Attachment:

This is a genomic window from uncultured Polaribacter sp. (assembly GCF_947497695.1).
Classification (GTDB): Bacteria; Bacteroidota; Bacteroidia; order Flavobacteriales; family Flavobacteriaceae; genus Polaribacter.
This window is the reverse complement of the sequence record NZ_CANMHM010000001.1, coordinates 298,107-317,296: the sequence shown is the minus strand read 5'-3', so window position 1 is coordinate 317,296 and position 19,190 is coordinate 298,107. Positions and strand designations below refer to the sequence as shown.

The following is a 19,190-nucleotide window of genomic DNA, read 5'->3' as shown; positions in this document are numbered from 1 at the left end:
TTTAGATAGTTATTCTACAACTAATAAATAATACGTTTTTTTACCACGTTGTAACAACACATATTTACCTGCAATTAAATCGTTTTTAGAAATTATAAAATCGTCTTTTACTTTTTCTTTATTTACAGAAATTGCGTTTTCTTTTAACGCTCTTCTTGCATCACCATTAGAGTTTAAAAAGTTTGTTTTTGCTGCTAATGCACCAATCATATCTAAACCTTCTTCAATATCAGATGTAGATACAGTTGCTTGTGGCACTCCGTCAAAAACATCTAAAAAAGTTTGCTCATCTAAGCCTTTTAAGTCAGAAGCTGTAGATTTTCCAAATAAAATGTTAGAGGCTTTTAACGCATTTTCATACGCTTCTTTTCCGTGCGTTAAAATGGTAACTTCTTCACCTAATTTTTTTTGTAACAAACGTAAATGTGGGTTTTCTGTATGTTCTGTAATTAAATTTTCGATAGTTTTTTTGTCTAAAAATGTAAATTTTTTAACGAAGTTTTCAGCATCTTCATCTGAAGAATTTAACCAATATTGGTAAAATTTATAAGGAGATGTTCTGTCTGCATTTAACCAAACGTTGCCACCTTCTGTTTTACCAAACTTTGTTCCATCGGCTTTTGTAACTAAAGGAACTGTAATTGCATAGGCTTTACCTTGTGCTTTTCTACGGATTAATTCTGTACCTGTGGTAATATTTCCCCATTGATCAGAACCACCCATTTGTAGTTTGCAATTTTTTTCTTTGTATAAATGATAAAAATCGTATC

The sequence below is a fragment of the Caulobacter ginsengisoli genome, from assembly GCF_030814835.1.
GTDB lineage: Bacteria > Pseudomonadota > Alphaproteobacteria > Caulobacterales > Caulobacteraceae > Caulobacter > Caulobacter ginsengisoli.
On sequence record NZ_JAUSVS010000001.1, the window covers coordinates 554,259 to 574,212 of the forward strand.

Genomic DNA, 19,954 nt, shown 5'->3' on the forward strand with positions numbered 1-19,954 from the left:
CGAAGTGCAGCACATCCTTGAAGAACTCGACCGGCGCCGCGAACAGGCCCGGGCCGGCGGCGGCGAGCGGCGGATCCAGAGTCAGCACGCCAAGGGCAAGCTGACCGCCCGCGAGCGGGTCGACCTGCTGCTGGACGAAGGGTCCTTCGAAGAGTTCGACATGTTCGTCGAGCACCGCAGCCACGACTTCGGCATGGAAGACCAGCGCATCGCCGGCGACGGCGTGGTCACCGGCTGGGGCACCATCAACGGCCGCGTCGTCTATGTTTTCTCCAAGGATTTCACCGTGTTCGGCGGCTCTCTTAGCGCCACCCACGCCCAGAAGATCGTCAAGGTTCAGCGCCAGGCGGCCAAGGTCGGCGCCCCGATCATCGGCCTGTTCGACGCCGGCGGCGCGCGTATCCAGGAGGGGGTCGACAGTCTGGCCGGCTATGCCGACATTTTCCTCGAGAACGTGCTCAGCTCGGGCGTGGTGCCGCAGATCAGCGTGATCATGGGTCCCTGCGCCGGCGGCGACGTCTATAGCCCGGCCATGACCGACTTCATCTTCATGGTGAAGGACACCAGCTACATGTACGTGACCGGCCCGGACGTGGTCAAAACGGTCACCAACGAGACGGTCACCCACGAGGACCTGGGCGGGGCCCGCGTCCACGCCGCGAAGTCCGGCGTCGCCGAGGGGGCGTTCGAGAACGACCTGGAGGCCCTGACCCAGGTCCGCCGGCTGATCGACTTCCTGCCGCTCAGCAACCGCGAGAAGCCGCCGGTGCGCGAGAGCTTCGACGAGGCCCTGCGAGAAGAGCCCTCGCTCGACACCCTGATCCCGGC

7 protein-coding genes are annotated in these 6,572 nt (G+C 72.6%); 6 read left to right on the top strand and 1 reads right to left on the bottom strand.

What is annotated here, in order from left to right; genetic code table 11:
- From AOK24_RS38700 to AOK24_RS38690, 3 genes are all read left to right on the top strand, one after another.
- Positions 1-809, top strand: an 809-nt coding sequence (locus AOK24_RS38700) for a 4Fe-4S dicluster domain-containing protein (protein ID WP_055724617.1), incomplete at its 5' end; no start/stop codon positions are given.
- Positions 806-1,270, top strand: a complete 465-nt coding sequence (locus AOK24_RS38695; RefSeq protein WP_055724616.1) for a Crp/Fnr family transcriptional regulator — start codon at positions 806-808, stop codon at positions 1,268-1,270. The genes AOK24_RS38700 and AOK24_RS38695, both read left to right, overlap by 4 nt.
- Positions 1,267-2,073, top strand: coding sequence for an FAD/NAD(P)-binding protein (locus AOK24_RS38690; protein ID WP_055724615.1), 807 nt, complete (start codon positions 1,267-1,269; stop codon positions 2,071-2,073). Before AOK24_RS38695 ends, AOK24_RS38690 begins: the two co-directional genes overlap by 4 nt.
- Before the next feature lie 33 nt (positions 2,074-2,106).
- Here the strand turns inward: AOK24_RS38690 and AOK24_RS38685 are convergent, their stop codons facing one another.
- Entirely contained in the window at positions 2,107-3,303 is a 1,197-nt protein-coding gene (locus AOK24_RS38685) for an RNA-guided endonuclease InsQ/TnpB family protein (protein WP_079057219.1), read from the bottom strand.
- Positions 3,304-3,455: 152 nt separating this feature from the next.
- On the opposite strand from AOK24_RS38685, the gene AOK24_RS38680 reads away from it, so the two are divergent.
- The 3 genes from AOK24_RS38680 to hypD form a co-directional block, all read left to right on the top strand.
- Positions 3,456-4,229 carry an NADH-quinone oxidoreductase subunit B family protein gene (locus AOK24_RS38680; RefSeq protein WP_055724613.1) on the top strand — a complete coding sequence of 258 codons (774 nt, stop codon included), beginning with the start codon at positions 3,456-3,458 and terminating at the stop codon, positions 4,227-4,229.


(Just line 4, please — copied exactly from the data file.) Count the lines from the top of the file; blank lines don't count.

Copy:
The following is a 19,190-nucleotide window of genomic DNA, read 5'->3' as shown; positions in this document are numbered from 1 at the left end: